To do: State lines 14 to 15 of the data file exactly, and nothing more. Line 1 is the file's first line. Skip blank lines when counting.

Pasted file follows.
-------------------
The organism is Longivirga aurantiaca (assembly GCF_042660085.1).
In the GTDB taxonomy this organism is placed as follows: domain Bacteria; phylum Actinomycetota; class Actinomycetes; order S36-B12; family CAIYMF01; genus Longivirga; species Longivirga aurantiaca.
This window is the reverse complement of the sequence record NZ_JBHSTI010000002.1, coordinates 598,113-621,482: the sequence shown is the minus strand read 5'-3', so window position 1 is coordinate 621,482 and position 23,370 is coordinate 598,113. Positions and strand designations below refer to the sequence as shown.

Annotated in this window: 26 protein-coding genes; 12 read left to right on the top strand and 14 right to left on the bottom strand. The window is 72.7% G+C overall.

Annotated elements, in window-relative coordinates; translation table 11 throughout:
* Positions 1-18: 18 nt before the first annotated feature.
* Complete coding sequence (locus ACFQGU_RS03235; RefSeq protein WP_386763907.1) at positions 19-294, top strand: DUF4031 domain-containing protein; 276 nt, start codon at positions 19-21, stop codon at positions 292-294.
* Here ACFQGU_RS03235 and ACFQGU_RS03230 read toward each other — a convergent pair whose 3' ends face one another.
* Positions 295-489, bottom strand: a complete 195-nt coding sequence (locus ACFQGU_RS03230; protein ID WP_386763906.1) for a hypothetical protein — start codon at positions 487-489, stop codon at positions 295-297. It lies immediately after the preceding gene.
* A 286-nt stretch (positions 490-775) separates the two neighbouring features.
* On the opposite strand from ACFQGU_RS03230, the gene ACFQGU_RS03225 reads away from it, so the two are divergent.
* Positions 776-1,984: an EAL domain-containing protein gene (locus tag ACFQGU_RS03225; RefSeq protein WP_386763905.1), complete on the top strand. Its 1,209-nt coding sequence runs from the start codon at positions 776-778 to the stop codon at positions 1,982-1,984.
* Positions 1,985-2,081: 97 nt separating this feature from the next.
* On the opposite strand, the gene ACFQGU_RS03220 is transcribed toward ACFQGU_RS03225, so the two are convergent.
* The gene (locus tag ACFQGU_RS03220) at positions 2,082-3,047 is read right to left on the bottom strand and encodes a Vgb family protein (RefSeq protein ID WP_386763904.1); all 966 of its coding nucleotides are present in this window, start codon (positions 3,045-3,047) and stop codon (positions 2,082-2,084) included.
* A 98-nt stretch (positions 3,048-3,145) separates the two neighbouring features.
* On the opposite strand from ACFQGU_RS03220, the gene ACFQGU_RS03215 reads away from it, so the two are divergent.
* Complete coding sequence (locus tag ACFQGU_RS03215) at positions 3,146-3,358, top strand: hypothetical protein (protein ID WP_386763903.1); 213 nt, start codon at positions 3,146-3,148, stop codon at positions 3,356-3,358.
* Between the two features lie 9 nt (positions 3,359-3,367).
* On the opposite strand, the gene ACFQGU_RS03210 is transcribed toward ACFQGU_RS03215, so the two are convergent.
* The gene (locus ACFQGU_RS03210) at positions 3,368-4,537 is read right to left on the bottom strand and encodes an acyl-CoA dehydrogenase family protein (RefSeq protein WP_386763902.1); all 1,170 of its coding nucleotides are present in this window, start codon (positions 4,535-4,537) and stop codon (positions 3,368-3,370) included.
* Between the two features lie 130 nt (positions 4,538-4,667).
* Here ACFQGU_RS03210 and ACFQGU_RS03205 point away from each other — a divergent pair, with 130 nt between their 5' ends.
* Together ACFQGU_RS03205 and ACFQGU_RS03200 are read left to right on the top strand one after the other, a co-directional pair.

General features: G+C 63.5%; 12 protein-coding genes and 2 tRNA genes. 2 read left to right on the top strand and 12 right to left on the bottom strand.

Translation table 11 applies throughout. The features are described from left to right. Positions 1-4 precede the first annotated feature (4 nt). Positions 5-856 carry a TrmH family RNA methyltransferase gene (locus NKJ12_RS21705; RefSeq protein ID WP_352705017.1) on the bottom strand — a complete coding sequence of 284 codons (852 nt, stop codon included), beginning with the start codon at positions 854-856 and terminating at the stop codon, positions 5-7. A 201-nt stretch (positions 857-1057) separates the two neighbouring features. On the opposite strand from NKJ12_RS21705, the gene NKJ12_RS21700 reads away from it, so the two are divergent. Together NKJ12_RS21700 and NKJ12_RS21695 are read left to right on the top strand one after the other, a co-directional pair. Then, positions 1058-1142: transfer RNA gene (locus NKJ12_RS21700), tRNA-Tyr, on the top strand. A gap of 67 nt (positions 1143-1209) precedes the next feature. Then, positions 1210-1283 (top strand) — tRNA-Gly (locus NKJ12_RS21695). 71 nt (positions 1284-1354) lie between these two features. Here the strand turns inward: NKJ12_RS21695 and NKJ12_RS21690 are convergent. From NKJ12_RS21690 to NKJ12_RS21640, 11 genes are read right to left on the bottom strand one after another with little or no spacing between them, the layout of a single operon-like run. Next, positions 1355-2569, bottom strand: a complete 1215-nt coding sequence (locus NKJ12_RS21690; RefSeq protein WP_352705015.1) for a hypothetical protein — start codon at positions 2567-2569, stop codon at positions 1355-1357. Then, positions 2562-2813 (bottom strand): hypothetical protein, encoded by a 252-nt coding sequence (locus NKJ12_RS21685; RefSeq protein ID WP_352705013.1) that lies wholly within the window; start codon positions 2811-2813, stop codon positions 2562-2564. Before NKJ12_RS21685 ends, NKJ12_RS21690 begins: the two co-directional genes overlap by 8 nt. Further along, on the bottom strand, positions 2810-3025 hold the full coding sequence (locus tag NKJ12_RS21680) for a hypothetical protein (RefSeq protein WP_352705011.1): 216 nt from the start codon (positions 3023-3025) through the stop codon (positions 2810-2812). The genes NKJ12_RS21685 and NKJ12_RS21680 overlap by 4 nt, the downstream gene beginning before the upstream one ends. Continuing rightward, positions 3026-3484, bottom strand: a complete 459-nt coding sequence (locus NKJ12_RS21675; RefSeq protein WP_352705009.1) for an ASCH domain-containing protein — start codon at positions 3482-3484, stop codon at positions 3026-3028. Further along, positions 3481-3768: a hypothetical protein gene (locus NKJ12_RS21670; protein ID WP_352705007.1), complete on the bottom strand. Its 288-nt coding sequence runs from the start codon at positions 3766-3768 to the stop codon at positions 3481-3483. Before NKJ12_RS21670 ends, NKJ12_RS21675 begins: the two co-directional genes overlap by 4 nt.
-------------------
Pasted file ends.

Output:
* On the opposite strand, the gene ACFQGU_RS03220 is transcribed toward ACFQGU_RS03225, so the two are convergent.
* The gene (locus tag ACFQGU_RS03220) at positions 2,082-3,047 is read right to left on the bottom strand and encodes a Vgb family protein (RefSeq protein ID WP_386763904.1); all 966 of its coding nucleotides are present in this window, start codon (positions 3,045-3,047) and stop codon (positions 2,082-2,084) included.